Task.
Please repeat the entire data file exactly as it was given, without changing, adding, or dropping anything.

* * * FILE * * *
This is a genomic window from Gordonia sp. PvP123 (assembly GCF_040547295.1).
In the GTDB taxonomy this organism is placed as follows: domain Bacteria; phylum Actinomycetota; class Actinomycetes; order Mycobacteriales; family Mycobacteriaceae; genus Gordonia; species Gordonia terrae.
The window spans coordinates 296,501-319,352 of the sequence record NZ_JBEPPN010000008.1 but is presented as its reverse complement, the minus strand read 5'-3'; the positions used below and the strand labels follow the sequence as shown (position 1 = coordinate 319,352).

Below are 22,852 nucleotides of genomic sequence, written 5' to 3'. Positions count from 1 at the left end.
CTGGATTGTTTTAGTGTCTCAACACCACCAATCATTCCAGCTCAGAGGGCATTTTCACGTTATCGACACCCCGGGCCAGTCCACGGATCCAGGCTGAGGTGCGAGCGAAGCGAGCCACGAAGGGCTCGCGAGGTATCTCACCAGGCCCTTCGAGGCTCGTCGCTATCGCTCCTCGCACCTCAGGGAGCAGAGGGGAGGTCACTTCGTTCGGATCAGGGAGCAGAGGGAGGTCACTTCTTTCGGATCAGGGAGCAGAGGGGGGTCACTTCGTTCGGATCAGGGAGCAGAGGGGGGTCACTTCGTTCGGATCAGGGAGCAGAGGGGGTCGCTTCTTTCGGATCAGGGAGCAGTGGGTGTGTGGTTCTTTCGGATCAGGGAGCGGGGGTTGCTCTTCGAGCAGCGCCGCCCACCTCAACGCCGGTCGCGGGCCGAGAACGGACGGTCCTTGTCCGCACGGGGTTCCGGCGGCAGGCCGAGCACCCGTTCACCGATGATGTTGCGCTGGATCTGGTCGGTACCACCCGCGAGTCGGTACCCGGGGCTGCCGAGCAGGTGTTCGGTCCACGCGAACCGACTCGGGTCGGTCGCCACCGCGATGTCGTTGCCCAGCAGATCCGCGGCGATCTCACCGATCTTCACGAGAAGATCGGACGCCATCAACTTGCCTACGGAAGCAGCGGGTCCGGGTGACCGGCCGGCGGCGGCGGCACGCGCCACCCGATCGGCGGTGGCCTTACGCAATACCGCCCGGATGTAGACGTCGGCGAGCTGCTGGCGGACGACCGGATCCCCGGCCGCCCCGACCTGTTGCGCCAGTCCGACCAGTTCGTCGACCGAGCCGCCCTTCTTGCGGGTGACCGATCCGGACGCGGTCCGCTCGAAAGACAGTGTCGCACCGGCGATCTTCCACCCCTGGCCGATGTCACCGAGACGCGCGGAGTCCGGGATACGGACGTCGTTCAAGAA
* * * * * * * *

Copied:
This is a genomic window from Gordonia sp. PvP123 (assembly GCF_040547295.1).
In the GTDB taxonomy this organism is placed as follows: domain Bacteria; phylum Actinomycetota; class Actinomycetes; order Mycobacteriales; family Mycobacteriaceae; genus Gordonia; species Gordonia terrae.
The window spans coordinates 296,501-319,352 of the sequence record NZ_JBEPPN010000008.1 but is presented as its reverse complement, the minus strand read 5'-3'; the positions used below and the strand labels follow the sequence as shown (position 1 = coordinate 319,352).

Below are 22,852 nucleotides of genomic sequence, written 5' to 3'. Positions count from 1 at the left end.
CTGGATTGTTTTAGTGTCTCAACACCACCAATCATTCCAGCTCAGAGGGCATTTTCACGTTATCGACACCCCGGGCCAGTCCACGGATCCAGGCTGAGGTGCGAGCGAAGCGAGCCACGAAGGGCTCGCGAGGTATCTCACCAGGCCCTTCGAGGCTCGTCGCTATCGCTCCTCGCACCTCAGGGAGCAGAGGGGAGGTCACTTCGTTCGGATCAGGGAGCAGAGGGAGGTCACTTCTTTCGGATCAGGGAGCAGAGGGGGGTCACTTCGTTCGGATCAGGGAGCAGAGGGGGGTCACTTCGTTCGGATCAGGGAGCAGAGGGGGTCGCTTCTTTCGGATCAGGGAGCAGTGGGTGTGTGGTTCTTTCGGATCAGGGAGCGGGGGTTGCTCTTCGAGCAGCGCCGCCCACCTCAACGCCGGTCGCGGGCCGAGAACGGACGGTCCTTGTCCGCACGGGGTTCCGGCGGCAGGCCGAGCACCCGTTCACCGATGATGTTGCGCTGGATCTGGTCGGTACCACCCGCGAGTCGGTACCCGGGGCTGCCGAGCAGGTGTTCGGTCCACGCGAACCGACTCGGGTCGGTCGCCACCGCGATGTCGTTGCCCAGCAGATCCGCGGCGATCTCACCGATCTTCACGAGAAGATCGGACGCCATCAACTTGCCTACGGAAGCAGCGGGTCCGGGTGACCGGCCGGCGGCGGCGGCACGCGCCACCCGATCGGCGGTGGCCTTACGCAATACCGCCCGGATGTAGACGTCGGCGAGCTGCTGGCGGACGACCGGATCCCCGGCCGCCCCGACCTGTTGCGCCAGTCCGACCAGTTCGTCGACCGAGCCGCCCTTCTTGCGGGTGACCGATCCGGACGCGGTCCGCTCGAAAGACAGTGTCGCACCGGCGATCTTCCACCCCTGGCCGATGTCACCGAGACGCGCGGAGTCCGGGATACGGACGTCGTTCAAGAA